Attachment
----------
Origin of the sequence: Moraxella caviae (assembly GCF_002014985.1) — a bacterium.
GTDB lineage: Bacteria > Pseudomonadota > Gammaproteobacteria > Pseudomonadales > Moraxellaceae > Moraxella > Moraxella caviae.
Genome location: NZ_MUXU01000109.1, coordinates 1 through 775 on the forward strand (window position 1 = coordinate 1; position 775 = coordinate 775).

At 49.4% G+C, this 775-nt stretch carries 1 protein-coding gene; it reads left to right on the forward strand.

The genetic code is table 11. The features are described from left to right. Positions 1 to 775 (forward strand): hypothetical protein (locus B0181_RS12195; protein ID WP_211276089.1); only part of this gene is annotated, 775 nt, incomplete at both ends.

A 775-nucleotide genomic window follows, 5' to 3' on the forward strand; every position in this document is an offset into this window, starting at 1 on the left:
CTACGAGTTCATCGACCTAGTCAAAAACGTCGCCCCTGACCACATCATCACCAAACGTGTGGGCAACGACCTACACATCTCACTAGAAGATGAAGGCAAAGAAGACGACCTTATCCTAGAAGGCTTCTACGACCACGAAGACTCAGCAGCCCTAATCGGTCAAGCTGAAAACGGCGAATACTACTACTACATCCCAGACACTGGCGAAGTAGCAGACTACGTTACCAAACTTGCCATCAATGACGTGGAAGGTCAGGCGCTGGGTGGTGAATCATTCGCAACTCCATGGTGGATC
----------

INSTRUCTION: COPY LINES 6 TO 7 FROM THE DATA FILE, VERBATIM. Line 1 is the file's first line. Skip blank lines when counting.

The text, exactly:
A 775-nucleotide genomic window follows, 5' to 3' on the forward strand; every position in this document is an offset into this window, starting at 1 on the left:
CTACGAGTTCATCGACCTAGTCAAAAACGTCGCCCCTGACCACATCATCACCAAACGTGTGGGCAACGACCTACACATCTCACTAGAAGATGAAGGCAAAGAAGACGACCTTATCCTAGAAGGCTTCTACGACCACGAAGACTCAGCAGCCCTAATCGGTCAAGCTGAAAACGGCGAATACTACTACTACATCCCAGACACTGGCGAAGTAGCAGACTACGTTACCAAACTTGCCATCAATGACGTGGAAGGTCAGGCGCTGGGTGGTGAATCATTCGCAACTCCATGGTGGATC